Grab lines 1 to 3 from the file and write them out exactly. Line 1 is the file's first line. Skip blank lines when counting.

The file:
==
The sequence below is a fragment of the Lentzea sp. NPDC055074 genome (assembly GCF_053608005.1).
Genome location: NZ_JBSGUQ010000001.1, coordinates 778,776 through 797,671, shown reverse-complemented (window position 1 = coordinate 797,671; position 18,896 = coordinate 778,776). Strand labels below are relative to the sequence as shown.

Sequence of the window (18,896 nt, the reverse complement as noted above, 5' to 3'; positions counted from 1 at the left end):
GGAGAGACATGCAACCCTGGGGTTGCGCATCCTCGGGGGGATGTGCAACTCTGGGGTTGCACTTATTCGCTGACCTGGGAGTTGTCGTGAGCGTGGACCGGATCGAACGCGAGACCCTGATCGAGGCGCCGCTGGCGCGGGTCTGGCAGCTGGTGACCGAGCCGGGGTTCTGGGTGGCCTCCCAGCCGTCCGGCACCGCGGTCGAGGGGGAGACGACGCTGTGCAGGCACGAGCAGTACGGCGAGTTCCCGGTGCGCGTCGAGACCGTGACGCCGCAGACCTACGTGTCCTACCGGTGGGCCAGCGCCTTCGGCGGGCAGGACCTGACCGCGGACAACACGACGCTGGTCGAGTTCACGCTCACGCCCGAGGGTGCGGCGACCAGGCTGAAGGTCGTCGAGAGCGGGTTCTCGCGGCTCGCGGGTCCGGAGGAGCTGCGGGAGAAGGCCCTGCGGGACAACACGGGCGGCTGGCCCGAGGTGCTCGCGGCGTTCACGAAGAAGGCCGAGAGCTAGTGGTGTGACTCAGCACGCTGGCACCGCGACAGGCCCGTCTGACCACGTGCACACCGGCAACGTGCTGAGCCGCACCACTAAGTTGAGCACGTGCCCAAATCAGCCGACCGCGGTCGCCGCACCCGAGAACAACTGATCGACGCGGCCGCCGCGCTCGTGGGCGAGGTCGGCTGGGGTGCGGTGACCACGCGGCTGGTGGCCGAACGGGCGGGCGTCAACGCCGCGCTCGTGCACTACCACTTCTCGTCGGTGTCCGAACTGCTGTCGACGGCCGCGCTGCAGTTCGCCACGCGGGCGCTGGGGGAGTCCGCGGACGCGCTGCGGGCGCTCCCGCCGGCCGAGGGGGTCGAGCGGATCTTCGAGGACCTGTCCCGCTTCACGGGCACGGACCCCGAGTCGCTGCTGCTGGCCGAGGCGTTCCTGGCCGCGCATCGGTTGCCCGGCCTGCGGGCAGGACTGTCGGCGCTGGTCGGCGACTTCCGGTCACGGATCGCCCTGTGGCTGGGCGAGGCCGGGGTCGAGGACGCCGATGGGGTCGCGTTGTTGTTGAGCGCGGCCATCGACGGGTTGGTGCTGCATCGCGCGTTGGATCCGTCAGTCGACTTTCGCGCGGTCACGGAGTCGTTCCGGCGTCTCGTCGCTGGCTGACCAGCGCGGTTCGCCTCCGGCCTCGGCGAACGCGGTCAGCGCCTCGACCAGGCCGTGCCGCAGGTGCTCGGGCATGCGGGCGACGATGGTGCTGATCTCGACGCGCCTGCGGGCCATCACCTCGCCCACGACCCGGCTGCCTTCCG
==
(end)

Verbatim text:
The sequence below is a fragment of the Lentzea sp. NPDC055074 genome (assembly GCF_053608005.1).
Genome location: NZ_JBSGUQ010000001.1, coordinates 778,776 through 797,671, shown reverse-complemented (window position 1 = coordinate 797,671; position 18,896 = coordinate 778,776). Strand labels below are relative to the sequence as shown.

Sequence of the window (18,896 nt, the reverse complement as noted above, 5' to 3'; positions counted from 1 at the left end):